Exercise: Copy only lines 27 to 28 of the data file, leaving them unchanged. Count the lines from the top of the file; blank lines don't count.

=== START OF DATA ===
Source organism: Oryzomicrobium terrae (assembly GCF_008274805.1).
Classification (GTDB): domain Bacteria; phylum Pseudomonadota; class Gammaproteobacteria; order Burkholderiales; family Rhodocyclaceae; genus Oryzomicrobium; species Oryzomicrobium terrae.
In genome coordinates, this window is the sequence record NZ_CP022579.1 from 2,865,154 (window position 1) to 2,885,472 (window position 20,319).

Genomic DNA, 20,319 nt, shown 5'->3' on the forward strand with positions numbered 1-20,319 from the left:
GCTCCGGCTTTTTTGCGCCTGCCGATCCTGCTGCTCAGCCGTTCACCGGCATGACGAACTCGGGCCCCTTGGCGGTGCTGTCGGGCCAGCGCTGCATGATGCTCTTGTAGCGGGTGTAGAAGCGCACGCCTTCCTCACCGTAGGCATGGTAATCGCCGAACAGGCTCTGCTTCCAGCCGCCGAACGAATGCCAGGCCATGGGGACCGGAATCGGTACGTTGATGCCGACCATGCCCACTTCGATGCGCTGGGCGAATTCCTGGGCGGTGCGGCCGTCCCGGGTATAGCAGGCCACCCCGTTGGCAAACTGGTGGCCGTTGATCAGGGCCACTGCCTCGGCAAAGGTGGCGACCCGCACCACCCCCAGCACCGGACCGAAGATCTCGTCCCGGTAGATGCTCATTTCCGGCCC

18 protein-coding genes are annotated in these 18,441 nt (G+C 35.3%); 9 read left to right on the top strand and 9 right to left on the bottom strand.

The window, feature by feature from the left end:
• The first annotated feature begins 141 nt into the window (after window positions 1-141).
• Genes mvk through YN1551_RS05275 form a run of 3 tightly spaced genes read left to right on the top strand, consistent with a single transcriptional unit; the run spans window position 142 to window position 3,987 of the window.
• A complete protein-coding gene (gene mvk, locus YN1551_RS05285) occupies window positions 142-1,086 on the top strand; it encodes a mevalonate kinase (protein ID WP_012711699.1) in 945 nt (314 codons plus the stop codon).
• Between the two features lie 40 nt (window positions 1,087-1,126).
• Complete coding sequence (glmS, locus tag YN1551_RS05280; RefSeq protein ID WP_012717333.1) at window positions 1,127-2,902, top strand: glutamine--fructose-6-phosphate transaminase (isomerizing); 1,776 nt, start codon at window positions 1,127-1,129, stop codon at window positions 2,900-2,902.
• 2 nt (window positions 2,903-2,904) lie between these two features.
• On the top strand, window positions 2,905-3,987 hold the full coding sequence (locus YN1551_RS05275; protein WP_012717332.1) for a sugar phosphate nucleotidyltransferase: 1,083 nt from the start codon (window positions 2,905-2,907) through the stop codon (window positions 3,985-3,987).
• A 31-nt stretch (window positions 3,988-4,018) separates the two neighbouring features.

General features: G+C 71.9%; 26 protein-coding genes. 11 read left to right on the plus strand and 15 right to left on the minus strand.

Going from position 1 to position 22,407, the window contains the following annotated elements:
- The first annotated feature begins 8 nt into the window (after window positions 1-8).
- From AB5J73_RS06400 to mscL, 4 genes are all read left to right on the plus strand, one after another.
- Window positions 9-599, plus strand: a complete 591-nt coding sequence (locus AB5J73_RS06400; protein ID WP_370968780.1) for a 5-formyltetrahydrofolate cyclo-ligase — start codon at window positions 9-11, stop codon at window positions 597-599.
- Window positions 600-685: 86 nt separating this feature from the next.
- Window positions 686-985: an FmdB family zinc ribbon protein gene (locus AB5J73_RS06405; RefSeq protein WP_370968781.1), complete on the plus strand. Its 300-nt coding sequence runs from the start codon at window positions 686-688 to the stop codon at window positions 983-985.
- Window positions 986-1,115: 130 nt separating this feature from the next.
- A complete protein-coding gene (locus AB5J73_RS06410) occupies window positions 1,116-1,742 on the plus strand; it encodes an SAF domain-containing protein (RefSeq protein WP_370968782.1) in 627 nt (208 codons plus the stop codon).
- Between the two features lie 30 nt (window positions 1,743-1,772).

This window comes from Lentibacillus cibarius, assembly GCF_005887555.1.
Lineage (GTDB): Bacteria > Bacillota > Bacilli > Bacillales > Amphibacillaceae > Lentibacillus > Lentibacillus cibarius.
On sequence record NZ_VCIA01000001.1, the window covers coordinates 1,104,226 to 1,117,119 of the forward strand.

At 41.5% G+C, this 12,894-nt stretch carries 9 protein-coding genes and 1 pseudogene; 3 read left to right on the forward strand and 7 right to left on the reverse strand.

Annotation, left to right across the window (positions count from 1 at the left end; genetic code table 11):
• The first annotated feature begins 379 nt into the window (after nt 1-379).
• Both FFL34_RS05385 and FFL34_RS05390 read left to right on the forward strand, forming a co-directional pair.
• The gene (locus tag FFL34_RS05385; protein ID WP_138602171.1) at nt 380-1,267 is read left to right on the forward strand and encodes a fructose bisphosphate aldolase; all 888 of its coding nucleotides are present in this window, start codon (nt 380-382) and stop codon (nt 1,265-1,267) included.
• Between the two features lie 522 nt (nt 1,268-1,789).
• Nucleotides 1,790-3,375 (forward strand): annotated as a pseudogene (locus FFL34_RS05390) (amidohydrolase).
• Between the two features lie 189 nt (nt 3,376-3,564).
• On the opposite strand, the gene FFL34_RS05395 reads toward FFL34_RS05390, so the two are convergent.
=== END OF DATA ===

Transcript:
Lineage (GTDB): Bacteria > Bacillota > Bacilli > Bacillales > Amphibacillaceae > Lentibacillus > Lentibacillus cibarius.
On sequence record NZ_VCIA01000001.1, the window covers coordinates 1,104,226 to 1,117,119 of the forward strand.